Sean Thomas

Is your pet killing the planet?

[iStock]

As a travel writer, I used to joke about the so-called ‘downsides of the job’. The stupidly complex shower-fixture in the five-star Maldivian Paradise. The unexpected commission to go to Denmark in winter. The vague but real sting of disappointment upon realising that the free hotel pillow-chocolate is actually a mint.

But in recent years a genuine and troubling downside has arisen. When I meet someone and tell them what I do, the listener often winces, perhaps with a hint of moral superiority, and says something like: ‘Don’t you feel guilty about your carbon footprint? You’re killing the planet!’

This query pains me because, while I may question a few details of climate change theory, and while I find Just Stop Oil trustafarians as annoying as anyone, I can say that I have seen – with my own travelling eyes – what the last 40 years of urban, demographic and industrial expansion have done to Planet Earth. And it ain’t pretty.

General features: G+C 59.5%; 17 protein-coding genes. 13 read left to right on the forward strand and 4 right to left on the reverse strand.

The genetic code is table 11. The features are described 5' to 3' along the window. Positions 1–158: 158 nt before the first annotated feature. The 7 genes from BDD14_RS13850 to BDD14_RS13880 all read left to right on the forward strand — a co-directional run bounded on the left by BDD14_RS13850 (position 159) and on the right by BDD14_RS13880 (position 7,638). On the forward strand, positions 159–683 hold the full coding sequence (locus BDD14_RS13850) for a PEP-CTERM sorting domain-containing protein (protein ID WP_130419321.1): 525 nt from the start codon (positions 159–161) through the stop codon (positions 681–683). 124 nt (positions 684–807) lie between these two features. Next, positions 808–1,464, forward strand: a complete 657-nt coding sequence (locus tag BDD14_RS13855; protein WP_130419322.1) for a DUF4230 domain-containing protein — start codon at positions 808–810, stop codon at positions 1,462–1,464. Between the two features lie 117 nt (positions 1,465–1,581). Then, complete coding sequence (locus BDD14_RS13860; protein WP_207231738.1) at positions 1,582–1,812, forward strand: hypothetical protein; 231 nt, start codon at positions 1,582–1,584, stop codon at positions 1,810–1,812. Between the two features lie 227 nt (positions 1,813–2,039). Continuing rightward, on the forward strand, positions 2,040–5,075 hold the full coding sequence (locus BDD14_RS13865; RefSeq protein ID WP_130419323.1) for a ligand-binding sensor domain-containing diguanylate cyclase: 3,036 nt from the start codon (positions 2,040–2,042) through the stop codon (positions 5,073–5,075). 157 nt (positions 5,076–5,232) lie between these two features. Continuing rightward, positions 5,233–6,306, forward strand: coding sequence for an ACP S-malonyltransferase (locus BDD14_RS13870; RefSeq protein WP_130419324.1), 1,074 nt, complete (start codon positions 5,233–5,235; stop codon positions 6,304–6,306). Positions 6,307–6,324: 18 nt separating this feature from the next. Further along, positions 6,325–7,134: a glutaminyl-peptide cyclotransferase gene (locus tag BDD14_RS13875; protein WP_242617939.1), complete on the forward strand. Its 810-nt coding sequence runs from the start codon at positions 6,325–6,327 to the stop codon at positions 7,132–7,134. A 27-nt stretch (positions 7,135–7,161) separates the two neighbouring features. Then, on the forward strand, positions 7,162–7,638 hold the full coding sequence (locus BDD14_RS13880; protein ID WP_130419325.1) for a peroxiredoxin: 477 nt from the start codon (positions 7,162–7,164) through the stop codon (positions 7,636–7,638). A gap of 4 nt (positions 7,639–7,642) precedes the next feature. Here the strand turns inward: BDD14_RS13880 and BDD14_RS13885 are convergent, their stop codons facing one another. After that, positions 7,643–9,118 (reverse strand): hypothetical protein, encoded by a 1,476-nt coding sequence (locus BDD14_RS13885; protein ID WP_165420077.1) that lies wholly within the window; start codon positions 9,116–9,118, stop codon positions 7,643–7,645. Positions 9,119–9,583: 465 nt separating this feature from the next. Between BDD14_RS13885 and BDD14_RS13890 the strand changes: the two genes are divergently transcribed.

Let me give some examples. Across much of the world I have witnessed the near-complete disappearance of vultures, due to poisoning, farming and a hideous trade in their body parts for use in traditional medicine or as spiritual protection. The collapse is so bad that Indian Zoroastrians have had to abandon their traditional sky burials which rely on vultures to scavenge corpses. In Kenya I’ve stroked one of the last northern white rhinos; in Madagascar I’ve watched forests torched as I stand there; in Egypt I’ve driven 200 miles across the Sahara and noted plastic litter all the way.

So, yes, I feel sad and guilty about the way we humans treat our planet, travel writers very much included.

But all is changed. Now someone has come to my rescue, and made me feel a lot better – at least relatively. His name is Patrick Hansen, and he’s the boss of private-jet firm Luxaviation.

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